Trees and Wellbeing: Past, Present and Future

Friday, May 18, 2018 - 10:00 to 19:00

Trees and Wellbeing: Past, Present and Future

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Location: Oxford Brookes University, Headington Campus, Gipsy Lane site, Oxford, OX3 0BP, GB

A conference organised by Christiana Payne and Fiona Stafford. Supported by TORCH, the Oxford Research Centre in the Humanities and Somerville College, Oxford.

In recent years, town planners, educationalists, environmentalists and psychologists have become increasingly aware of the beneficial effect exercised by trees and woodland on human development, happiness and mental health. There is a growing recognition of the importance of trees in urban areas, for encouraging sociability, play and physical exercise, as well as improving air quality. New practices, such as forest schools and forest bathing, have highlighted the contribution trees can make to learning and stress relief.  But there is also a long history of people finding solace in the woods, and expressing their responses through art and literature. This conference aims to bring together researchers and practitioners from a wide variety of disciplinary and professional backgrounds to discuss how, and why, trees, forests and woodland can make us all feel better.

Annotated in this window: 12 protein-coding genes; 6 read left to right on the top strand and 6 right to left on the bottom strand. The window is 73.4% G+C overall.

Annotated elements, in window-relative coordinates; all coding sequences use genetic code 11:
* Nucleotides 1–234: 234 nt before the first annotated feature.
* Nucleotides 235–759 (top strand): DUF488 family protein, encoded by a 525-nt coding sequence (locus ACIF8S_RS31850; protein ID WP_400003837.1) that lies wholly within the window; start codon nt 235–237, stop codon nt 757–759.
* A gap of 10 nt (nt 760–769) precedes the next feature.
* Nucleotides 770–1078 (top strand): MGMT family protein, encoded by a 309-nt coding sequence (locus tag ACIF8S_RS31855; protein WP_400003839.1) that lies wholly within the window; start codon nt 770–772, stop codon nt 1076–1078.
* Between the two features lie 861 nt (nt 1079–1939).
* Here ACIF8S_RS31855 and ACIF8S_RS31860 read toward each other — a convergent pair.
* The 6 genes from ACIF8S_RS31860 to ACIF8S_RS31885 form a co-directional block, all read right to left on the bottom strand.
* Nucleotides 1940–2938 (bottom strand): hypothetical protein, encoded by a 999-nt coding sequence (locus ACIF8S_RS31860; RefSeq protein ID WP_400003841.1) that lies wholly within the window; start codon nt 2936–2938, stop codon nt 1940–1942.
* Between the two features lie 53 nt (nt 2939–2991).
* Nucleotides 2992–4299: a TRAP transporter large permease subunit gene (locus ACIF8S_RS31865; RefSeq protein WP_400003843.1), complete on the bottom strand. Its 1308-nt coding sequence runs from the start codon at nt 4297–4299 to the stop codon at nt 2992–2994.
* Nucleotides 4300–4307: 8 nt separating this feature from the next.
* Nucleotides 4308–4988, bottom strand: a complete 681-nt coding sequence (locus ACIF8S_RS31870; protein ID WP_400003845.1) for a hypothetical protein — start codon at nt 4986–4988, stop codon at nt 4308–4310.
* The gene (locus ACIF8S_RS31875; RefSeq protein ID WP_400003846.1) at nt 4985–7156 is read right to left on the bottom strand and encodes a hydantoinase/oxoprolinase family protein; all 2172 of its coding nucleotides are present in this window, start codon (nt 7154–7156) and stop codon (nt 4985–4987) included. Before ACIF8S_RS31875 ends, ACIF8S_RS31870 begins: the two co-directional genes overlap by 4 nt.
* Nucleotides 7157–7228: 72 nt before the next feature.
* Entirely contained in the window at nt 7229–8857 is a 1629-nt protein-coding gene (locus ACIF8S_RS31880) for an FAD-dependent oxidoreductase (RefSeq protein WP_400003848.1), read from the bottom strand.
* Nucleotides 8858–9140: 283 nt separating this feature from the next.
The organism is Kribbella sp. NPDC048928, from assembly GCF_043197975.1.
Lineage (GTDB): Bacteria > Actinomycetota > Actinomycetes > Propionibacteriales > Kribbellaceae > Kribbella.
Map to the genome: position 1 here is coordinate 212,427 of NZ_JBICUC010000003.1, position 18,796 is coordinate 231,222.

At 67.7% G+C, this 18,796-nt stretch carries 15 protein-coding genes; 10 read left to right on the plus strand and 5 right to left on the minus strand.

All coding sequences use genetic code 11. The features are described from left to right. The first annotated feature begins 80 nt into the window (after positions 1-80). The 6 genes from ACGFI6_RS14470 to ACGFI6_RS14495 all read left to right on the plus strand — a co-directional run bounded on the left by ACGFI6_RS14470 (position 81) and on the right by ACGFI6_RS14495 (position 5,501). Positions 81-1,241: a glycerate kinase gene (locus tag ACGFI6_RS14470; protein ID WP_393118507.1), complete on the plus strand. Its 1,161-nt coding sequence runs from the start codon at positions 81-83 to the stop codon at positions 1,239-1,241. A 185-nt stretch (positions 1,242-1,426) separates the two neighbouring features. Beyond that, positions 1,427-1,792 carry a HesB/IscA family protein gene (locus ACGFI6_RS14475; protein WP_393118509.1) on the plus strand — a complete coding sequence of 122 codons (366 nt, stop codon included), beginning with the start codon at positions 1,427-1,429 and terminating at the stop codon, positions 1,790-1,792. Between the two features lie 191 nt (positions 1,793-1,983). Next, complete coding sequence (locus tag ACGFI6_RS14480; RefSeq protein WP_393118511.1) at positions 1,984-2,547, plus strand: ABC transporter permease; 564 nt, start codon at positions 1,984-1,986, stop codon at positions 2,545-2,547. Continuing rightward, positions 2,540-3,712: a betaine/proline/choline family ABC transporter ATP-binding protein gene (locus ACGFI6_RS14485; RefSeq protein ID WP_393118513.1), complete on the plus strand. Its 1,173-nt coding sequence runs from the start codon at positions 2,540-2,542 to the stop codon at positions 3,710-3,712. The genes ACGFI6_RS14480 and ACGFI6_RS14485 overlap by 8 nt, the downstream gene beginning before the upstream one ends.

Speakers include

  • Dan Bloomfield, NERC Knowledge Exchange Fellow in Environment and Health, University of Exeter
  • Sarah Dandy, Programme Lead, NHS Forest
  • Ray Hawes, Head of Forestry, National Trust
  • David Boyd Haycock, freelance writer
  • Gabriel Hemery, co-founder of Sylva Foundation
  • Simon Kövesi, Professor of English, Oxford Brookes University
  • Alice Mayne, Head of Recreation and Visitor Experience, Forest Enterprise England
  • Liz O’Brien, Head of Social and Economic Research Group, Forest Research
  • Christiana Payne, Professor of History of Art, Oxford Brookes University
  • Kate Sheldon, Development Director, Trees for Cities
  • Fiona Stafford, Professor of English, University of Oxford
  • Nikki Williams, Head of Campaigning, Woodland Trust
  • Sally York, Education Policy Advisor, Forestry Commission Scotland

Conference fee: £20 (includes tea, coffee, lunch and wine reception)